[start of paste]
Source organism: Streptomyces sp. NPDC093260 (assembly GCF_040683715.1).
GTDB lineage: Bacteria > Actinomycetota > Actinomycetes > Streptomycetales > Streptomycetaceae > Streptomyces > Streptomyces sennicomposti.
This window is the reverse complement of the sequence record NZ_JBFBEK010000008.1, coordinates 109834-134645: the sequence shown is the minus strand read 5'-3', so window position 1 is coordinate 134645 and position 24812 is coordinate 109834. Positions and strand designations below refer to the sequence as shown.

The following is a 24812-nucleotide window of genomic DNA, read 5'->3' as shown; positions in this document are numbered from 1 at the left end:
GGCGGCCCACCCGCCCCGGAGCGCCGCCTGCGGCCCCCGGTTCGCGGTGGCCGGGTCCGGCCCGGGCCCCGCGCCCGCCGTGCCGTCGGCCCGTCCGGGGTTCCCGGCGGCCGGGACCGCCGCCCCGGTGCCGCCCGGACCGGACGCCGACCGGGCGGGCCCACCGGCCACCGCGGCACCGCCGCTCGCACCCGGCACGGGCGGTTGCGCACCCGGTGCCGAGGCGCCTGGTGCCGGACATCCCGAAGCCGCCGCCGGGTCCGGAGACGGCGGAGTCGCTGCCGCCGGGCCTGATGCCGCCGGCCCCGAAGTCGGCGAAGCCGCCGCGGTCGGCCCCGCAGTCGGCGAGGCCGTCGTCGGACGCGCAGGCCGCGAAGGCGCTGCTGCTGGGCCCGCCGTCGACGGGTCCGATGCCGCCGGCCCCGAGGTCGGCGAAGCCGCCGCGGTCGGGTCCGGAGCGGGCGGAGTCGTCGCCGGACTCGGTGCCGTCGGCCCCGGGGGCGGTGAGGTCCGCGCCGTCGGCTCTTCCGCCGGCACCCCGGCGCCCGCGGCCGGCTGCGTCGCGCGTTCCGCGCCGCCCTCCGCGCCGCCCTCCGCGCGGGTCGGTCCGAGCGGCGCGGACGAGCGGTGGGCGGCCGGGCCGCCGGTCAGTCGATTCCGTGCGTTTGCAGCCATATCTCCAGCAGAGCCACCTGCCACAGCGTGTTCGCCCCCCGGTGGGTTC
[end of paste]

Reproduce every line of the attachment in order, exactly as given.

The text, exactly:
Source organism: Streptomyces sp. NPDC093260 (assembly GCF_040683715.1).
GTDB lineage: Bacteria > Actinomycetota > Actinomycetes > Streptomycetales > Streptomycetaceae > Streptomyces > Streptomyces sennicomposti.
This window is the reverse complement of the sequence record NZ_JBFBEK010000008.1, coordinates 109834-134645: the sequence shown is the minus strand read 5'-3', so window position 1 is coordinate 134645 and position 24812 is coordinate 109834. Positions and strand designations below refer to the sequence as shown.

The following is a 24812-nucleotide window of genomic DNA, read 5'->3' as shown; positions in this document are numbered from 1 at the left end:
GGCGGCCCACCCGCCCCGGAGCGCCGCCTGCGGCCCCCGGTTCGCGGTGGCCGGGTCCGGCCCGGGCCCCGCGCCCGCCGTGCCGTCGGCCCGTCCGGGGTTCCCGGCGGCCGGGACCGCCGCCCCGGTGCCGCCCGGACCGGACGCCGACCGGGCGGGCCCACCGGCCACCGCGGCACCGCCGCTCGCACCCGGCACGGGCGGTTGCGCACCCGGTGCCGAGGCGCCTGGTGCCGGACATCCCGAAGCCGCCGCCGGGTCCGGAGACGGCGGAGTCGCTGCCGCCGGGCCTGATGCCGCCGGCCCCGAAGTCGGCGAAGCCGCCGCGGTCGGCCCCGCAGTCGGCGAGGCCGTCGTCGGACGCGCAGGCCGCGAAGGCGCTGCTGCTGGGCCCGCCGTCGACGGGTCCGATGCCGCCGGCCCCGAGGTCGGCGAAGCCGCCGCGGTCGGGTCCGGAGCGGGCGGAGTCGTCGCCGGACTCGGTGCCGTCGGCCCCGGGGGCGGTGAGGTCCGCGCCGTCGGCTCTTCCGCCGGCACCCCGGCGCCCGCGGCCGGCTGCGTCGCGCGTTCCGCGCCGCCCTCCGCGCCGCCCTCCGCGCGGGTCGGTCCGAGCGGCGCGGACGAGCGGTGGGCGGCCGGGCCGCCGGTCAGTCGATTCCGTGCGTTTGCAGCCATATCTCCAGCAGAGCCACCTGCCACAGCGTGTTCGCCCCCCGGTGGGTTC